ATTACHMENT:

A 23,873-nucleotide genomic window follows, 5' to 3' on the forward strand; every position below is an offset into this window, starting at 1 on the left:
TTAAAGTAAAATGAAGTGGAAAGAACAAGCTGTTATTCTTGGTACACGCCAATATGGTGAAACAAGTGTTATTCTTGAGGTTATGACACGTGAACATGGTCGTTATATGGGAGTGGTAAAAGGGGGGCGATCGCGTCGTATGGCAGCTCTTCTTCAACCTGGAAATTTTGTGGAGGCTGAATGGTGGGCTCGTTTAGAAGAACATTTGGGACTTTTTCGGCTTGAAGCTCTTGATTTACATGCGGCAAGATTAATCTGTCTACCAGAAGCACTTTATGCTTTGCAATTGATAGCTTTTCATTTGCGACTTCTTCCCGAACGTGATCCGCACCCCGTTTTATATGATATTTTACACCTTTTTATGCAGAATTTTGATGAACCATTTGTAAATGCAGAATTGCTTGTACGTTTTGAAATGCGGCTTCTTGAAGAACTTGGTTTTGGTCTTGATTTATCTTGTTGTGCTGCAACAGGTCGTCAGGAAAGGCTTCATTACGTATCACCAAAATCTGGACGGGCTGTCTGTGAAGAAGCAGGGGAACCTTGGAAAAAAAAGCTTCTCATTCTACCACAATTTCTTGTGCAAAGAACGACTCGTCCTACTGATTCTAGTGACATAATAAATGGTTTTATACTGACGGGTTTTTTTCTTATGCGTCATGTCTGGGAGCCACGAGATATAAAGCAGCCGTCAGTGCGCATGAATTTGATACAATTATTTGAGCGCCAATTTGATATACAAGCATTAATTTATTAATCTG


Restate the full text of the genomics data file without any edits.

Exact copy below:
A 23,873-nucleotide genomic window follows, 5' to 3' on the forward strand; every position below is an offset into this window, starting at 1 on the left:
TTAAAGTAAAATGAAGTGGAAAGAACAAGCTGTTATTCTTGGTACACGCCAATATGGTGAAACAAGTGTTATTCTTGAGGTTATGACACGTGAACATGGTCGTTATATGGGAGTGGTAAAAGGGGGGCGATCGCGTCGTATGGCAGCTCTTCTTCAACCTGGAAATTTTGTGGAGGCTGAATGGTGGGCTCGTTTAGAAGAACATTTGGGACTTTTTCGGCTTGAAGCTCTTGATTTACATGCGGCAAGATTAATCTGTCTACCAGAAGCACTTTATGCTTTGCAATTGATAGCTTTTCATTTGCGACTTCTTCCCGAACGTGATCCGCACCCCGTTTTATATGATATTTTACACCTTTTTATGCAGAATTTTGATGAACCATTTGTAAATGCAGAATTGCTTGTACGTTTTGAAATGCGGCTTCTTGAAGAACTTGGTTTTGGTCTTGATTTATCTTGTTGTGCTGCAACAGGTCGTCAGGAAAGGCTTCATTACGTATCACCAAAATCTGGACGGGCTGTCTGTGAAGAAGCAGGGGAACCTTGGAAAAAAAAGCTTCTCATTCTACCACAATTTCTTGTGCAAAGAACGACTCGTCCTACTGATTCTAGTGACATAATAAATGGTTTTATACTGACGGGTTTTTTTCTTATGCGTCATGTCTGGGAGCCACGAGATATAAAGCAGCCGTCAGTGCGCATGAATTTGATACAATTATTTGAGCGCCAATTTGATATACAAGCATTAATTTATTAATCTG